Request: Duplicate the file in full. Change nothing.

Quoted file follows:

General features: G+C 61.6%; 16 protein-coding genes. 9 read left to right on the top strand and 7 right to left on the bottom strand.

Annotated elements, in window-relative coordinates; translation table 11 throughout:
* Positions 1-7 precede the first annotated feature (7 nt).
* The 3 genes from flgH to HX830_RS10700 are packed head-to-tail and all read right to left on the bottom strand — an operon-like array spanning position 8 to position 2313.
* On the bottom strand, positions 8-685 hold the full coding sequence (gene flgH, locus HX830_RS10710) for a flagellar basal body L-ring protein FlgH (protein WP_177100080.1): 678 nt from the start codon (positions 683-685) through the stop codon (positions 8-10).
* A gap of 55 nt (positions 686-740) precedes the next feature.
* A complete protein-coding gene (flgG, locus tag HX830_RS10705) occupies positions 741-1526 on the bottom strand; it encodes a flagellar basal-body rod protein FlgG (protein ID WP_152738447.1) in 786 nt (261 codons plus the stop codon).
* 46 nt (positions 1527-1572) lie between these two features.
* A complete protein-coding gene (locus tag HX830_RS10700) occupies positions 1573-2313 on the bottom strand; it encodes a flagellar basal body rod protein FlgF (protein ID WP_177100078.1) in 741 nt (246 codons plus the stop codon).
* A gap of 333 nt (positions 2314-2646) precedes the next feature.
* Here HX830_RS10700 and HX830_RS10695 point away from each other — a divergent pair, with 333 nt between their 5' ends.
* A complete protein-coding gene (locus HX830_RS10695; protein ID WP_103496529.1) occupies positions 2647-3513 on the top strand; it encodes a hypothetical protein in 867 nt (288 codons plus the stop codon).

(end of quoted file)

General features: G+C 61.6%; 16 protein-coding genes. 9 read left to right on the top strand and 7 right to left on the bottom strand.

Annotated elements, in window-relative coordinates; translation table 11 throughout:
* Positions 1-7 precede the first annotated feature (7 nt).
* The 3 genes from flgH to HX830_RS10700 are packed head-to-tail and all read right to left on the bottom strand — an operon-like array spanning position 8 to position 2313.
* On the bottom strand, positions 8-685 hold the full coding sequence (gene flgH, locus HX830_RS10710) for a flagellar basal body L-ring protein FlgH (protein WP_177100080.1): 678 nt from the start codon (positions 683-685) through the stop codon (positions 8-10).
* A gap of 55 nt (positions 686-740) precedes the next feature.
* A complete protein-coding gene (flgG, locus tag HX830_RS10705) occupies positions 741-1526 on the bottom strand; it encodes a flagellar basal-body rod protein FlgG (protein ID WP_152738447.1) in 786 nt (261 codons plus the stop codon).
* 46 nt (positions 1527-1572) lie between these two features.
* A complete protein-coding gene (locus tag HX830_RS10700) occupies positions 1573-2313 on the bottom strand; it encodes a flagellar basal body rod protein FlgF (protein ID WP_177100078.1) in 741 nt (246 codons plus the stop codon).
* A gap of 333 nt (positions 2314-2646) precedes the next feature.
* Here HX830_RS10700 and HX830_RS10695 point away from each other — a divergent pair, with 333 nt between their 5' ends.
* A complete protein-coding gene (locus HX830_RS10695; protein ID WP_103496529.1) occupies positions 2647-3513 on the top strand; it encodes a hypothetical protein in 867 nt (288 codons plus the stop codon).